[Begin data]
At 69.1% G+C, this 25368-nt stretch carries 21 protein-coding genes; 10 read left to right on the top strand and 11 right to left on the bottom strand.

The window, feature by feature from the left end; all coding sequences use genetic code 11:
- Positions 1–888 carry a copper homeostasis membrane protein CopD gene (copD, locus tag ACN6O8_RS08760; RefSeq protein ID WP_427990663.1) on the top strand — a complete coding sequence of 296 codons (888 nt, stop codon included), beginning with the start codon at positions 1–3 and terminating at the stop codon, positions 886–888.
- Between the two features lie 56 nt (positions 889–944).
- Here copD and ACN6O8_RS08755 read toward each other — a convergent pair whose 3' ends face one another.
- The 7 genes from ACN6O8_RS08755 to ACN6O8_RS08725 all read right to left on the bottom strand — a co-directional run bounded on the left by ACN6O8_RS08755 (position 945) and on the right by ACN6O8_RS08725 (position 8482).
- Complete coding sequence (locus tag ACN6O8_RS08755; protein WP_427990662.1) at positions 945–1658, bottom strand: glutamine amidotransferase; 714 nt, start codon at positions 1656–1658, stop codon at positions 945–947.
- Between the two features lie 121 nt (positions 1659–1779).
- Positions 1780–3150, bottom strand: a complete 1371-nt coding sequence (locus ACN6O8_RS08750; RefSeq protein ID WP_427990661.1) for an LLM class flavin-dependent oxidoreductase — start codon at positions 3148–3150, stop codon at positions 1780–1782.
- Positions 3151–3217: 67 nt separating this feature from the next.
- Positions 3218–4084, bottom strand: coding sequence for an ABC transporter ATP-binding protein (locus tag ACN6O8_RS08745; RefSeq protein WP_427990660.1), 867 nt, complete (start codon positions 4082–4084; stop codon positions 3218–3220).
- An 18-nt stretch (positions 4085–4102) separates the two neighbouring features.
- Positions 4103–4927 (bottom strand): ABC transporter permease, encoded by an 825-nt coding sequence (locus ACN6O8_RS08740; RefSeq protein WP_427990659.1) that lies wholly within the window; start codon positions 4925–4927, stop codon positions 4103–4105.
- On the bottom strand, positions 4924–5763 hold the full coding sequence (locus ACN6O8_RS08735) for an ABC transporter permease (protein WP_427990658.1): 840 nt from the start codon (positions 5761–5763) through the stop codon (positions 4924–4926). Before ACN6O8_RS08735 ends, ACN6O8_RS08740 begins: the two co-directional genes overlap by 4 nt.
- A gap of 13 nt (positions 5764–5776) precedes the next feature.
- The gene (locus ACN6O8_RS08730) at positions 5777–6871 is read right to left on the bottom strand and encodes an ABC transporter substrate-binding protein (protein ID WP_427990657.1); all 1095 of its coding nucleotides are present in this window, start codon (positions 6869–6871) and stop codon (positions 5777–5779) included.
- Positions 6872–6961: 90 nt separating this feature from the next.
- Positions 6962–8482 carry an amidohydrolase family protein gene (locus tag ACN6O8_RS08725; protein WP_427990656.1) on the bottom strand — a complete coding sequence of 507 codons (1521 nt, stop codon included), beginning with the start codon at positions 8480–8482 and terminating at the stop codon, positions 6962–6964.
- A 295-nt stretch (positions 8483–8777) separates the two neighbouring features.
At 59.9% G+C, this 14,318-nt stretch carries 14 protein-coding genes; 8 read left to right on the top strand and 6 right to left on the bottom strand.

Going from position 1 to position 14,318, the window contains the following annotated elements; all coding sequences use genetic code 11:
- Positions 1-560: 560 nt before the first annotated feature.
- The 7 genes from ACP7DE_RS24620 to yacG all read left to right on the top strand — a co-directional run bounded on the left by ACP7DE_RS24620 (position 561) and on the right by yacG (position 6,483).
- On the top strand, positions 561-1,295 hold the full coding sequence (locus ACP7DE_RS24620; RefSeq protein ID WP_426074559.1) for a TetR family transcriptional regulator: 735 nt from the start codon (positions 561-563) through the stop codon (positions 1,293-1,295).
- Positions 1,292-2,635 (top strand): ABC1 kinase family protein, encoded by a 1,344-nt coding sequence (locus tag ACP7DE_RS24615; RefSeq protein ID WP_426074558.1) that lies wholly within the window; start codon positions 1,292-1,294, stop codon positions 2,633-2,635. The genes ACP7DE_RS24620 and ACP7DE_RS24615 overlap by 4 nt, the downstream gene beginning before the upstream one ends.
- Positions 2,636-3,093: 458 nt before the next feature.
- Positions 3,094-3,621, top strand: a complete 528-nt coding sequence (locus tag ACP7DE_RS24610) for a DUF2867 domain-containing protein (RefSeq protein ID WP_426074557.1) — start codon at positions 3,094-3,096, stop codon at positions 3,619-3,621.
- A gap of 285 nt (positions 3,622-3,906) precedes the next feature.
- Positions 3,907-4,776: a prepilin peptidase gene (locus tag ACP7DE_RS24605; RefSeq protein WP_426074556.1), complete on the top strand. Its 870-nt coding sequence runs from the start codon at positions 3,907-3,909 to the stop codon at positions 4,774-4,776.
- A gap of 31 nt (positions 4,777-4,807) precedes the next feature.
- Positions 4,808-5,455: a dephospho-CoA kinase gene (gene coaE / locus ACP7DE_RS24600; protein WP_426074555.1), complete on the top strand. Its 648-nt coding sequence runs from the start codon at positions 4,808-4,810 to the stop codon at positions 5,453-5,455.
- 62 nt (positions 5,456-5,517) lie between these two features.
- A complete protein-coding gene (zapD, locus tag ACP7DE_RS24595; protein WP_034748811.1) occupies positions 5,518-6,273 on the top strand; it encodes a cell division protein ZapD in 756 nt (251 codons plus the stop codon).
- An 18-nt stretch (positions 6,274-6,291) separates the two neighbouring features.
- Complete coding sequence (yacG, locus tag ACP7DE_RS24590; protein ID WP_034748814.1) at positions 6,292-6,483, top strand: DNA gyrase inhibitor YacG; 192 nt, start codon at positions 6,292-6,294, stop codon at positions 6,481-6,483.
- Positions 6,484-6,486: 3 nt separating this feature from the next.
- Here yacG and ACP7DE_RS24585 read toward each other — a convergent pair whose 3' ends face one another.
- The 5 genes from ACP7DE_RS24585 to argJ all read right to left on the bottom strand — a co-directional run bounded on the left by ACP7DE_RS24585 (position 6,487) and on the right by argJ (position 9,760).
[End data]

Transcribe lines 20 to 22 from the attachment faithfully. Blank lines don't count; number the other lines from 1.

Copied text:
At 59.9% G+C, this 14,318-nt stretch carries 14 protein-coding genes; 8 read left to right on the top strand and 6 right to left on the bottom strand.

Going from position 1 to position 14,318, the window contains the following annotated elements; all coding sequences use genetic code 11:
- Positions 1-560: 560 nt before the first annotated feature.